Health Care Providers Not Waiting For Telehealth Bill
Gov. Rick Scott has a few more days left to sign a bill that would create a statewide telehealth advisory council, but health care providers aren't waiting.
Lawmakers have been debating telehealth for several years, but instead of waiting, dozens of health care providers across the state moved ahead with programs that utilize virtual online connections with patients.
For example, Tampa General Hospital next week will launch a mobile app to help patients connect with doctors any time and day of the week.
The hospital’sTGHVirtual Care app will go live for download on April 18 in partnership with thetelehealthplatform American Well, which also powersNemoursCareConnectatNemoursChildren’s Hospital in Orlando.
Patients can also talk to a doctor on a tablet or computer.
MichaelGorsage, senior vice president and chief strategy and business development officer at Tampa General Hospital, said it's a Skype-like program.
"They can see eyeball to eyeball and talk to you and go through a normal health assessment,”Gorsagesaid.
Gorsage said the app is great for minor illnesses like fever, sore throats and rashes. Each visit costs $49
"What we are trying to do from the urgent care perspective here is to make it accessible, convenient, very high quality and cost effective,”Gorsagesaid.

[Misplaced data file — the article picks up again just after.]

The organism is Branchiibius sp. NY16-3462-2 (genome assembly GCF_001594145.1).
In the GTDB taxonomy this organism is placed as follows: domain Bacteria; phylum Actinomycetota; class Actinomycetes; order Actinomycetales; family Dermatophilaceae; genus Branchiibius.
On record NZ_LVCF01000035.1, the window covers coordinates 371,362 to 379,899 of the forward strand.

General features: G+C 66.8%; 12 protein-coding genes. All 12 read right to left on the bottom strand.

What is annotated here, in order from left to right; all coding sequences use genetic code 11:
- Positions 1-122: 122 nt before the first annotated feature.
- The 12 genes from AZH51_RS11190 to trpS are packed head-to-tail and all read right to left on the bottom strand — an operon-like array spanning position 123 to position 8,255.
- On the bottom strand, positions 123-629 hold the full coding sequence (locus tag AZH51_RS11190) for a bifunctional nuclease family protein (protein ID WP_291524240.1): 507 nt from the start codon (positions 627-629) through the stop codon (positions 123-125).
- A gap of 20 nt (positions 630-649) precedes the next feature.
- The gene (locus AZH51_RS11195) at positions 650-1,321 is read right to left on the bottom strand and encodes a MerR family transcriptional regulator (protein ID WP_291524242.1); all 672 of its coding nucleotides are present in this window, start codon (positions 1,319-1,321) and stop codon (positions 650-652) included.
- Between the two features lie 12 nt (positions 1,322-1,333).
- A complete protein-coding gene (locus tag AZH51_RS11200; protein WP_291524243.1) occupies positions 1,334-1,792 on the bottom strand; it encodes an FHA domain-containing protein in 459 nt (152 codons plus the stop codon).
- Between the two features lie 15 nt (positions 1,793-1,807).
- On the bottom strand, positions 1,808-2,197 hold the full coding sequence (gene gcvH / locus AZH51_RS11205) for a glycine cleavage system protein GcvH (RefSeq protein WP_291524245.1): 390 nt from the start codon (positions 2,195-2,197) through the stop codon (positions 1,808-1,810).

Gorsage said in the future, visits will be covered by patients' insurance companies.
Tampa-basedWellCareis already allowing Medicaid patients to meet virtually with doctors for mental health care.
Julie Harmon, WellCare of Florida's director of product operations, said their app can also be used on a smartphone, tablet or computer.
"It takes a lot of stigma out of accessing mental health or behavioral services because you can do that in the privacy of your own home and access services that way,” Harmon said.
She saidtelehealthlends itself well to managing mental health and chronic conditions that may require frequent doctor visits.
Hospitals and clinics are increasingly using new technology to see patients amid doctor shortages and to help lower the number of people using the emergency room for non-emergency care.
But few insurance companies cover the same visits they would cover face to face. State lawmakers have been hesitant to regulatetelehealth, but on March 11, the Florida House gave final approval to a bill that calls for research and recommendations about its use.
In part, theHB7087 calls for creating an advisory council that would make recommendations about increasing the use oftelehealth. The council would submit a report to the governor and legislative leaders.
Gov. Rick Scott has until Friday to sign the bill. If not signed by then, it automatically becomes law.
--Daylina Miller is a reporter with WUSF in Tampa. WUSF is a partner with Health News Florida, which receives support from the Corporation for Public Broadcasting.
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